If I were to define our investment mantra, I would say that we are value investors who seek out of favor companies that have the ability for an increased valuation. These are not wild speculations as all of our investments are ones with stable businesses and long-term track records of success. We are also invested in companies where management holds large stakes in their business whose business fortunes are improving. Because our investments are focused on Canadian companies, they tend to be considered "small cap" by stock market standards. In an interesting article in the Globe & Mail (http://www.theglobeandmail.com/globe-investor/investment-ideas/john-reese/) using data from 1927 through to 2009, small-cap value investments have averaged a 14.17% annual return. This might give us some comfort in terms of our long-term annual returns. I believe that we are lucky that there are many of these companies in Canada for us to invest in. The hard part is finding the right mix of growing earnings, management holdings, an overlooked view from a valuation standpoint and a potential trigger event that could unlock that value. I believe at least two of our current investments have that potential over the next 12 - 18 months for a trigger event that could unlock its value. I hope its sooner!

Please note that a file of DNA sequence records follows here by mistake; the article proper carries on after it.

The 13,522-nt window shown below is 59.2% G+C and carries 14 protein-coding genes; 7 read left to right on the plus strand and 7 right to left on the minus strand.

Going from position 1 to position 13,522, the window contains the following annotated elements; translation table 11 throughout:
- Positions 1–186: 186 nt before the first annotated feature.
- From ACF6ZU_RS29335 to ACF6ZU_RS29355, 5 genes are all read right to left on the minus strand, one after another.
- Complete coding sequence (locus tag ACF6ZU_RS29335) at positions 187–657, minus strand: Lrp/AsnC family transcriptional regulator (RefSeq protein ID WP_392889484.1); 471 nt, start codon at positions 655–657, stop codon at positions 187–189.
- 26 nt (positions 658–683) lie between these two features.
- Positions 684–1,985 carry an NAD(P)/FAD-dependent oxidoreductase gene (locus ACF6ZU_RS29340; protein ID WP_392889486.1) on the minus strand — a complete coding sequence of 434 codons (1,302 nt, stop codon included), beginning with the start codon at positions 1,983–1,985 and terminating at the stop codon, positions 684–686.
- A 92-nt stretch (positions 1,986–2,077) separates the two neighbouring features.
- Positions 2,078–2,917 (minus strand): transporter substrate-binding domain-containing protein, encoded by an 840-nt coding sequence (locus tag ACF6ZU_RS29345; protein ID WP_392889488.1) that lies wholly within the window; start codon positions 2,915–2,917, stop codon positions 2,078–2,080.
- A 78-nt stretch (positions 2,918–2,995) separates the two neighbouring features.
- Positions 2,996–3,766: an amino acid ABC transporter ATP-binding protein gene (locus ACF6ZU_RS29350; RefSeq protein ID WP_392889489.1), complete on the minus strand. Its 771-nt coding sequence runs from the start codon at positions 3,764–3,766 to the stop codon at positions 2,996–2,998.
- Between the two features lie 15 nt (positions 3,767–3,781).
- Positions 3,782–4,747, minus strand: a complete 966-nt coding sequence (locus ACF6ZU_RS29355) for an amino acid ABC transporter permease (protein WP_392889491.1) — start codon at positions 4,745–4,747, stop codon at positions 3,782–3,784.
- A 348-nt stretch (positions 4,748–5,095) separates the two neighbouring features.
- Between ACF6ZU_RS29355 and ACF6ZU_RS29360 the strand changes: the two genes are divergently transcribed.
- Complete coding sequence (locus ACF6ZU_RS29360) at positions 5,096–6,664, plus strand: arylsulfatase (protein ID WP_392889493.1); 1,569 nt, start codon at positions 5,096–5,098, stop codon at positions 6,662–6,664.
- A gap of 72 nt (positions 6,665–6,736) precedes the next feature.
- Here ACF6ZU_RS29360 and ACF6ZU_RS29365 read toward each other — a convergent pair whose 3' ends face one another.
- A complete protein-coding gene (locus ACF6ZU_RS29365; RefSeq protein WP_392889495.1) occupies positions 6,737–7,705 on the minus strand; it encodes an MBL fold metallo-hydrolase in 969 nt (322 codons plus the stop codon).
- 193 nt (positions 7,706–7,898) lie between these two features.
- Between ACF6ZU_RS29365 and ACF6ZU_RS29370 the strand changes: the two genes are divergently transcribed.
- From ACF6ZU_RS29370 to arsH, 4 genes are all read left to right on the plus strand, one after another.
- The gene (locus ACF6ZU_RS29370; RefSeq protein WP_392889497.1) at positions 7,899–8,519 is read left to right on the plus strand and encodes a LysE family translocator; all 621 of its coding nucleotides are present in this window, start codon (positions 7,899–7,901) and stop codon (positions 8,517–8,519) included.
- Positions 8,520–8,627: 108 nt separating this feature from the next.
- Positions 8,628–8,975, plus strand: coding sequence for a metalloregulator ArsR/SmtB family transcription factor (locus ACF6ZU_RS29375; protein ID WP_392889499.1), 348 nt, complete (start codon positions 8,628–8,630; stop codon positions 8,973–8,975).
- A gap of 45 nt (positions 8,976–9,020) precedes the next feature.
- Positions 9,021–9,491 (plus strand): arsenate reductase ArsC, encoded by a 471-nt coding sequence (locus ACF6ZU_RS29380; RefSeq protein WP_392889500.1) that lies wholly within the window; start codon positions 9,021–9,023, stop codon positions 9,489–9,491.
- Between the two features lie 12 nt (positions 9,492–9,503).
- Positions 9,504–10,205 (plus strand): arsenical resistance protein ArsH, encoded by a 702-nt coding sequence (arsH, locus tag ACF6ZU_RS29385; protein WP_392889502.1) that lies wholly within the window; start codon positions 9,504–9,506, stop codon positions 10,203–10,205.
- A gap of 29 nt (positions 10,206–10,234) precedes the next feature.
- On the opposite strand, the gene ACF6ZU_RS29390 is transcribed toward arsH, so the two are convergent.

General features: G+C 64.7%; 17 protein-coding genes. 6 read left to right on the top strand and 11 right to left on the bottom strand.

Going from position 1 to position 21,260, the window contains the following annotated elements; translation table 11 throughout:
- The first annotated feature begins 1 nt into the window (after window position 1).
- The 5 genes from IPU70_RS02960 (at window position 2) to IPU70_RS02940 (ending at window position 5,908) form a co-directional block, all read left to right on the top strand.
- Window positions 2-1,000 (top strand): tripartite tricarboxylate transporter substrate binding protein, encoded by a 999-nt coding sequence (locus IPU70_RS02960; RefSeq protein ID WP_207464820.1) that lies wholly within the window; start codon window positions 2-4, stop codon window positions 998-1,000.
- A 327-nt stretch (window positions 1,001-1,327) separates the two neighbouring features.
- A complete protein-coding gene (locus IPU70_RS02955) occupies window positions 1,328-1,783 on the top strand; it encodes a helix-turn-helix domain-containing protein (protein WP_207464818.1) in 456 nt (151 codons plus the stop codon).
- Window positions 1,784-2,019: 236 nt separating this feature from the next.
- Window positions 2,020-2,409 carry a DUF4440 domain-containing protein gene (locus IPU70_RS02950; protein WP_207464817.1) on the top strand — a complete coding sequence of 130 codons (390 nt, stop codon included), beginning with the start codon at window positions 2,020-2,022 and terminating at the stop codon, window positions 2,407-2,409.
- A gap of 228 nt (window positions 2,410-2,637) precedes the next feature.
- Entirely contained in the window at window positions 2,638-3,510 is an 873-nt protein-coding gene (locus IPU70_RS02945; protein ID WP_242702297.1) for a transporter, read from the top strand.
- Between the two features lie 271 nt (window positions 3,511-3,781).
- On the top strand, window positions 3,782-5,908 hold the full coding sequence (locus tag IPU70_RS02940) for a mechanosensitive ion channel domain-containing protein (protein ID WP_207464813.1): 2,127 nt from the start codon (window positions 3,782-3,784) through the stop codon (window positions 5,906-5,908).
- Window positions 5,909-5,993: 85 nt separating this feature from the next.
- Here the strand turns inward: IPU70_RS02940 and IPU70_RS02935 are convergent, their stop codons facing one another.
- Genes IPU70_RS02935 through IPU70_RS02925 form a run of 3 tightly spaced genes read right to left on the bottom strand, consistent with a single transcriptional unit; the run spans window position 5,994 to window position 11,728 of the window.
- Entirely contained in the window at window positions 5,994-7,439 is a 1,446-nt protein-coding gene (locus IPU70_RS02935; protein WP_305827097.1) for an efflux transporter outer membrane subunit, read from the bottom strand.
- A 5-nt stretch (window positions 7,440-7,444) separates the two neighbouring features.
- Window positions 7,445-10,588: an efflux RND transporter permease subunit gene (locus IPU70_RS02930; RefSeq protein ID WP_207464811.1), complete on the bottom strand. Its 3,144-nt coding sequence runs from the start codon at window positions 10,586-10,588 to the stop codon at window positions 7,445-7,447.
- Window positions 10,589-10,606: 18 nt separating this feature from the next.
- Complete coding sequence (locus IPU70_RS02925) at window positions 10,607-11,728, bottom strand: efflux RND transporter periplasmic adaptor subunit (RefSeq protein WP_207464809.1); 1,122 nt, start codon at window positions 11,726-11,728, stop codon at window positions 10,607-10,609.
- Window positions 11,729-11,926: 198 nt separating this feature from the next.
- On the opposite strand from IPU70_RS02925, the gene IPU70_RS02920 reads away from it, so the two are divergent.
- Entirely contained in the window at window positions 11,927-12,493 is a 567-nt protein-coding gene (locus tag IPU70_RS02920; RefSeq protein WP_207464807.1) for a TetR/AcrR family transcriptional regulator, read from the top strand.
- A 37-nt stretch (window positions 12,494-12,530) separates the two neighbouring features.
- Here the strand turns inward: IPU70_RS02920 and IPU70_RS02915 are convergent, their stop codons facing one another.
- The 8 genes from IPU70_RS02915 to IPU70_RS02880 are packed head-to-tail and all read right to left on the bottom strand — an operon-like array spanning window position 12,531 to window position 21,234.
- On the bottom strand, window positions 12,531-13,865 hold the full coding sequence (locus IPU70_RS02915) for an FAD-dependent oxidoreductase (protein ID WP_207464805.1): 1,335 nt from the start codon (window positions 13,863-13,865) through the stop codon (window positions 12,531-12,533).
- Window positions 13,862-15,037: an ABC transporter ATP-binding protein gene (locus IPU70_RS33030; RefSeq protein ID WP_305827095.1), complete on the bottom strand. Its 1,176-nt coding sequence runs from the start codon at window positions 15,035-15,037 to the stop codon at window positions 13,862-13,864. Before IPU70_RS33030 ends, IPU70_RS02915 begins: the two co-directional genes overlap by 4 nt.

I hope that you are having a great summer and if you have any comments or questions, please feel free to contact us!

All Good Things,


Filed under: Uncategorized

The opinions, estimates and projections contained herein are those of the author as of the date hereof and are subject to change without notice and may not reflect those of Mackie Research Capital Corporation ("MRCC"). The information and opinions contained herein have been compiled and derived from sources believed to be reliable, but no representation or warranty, expressed or implied, is made as to their accuracy or completeness. Neither the author nor MRCC accepts liability whatsoever for any loss arising from any use of this report or its contents. Information may be available to MRCC which is not reflected herein. This report is not to be construed as an offer to sell or a solicitation for an offer to buy any securities. Member-Canadian Investor Protection Fund / member-fonds canadien de protection des ├ępargnants.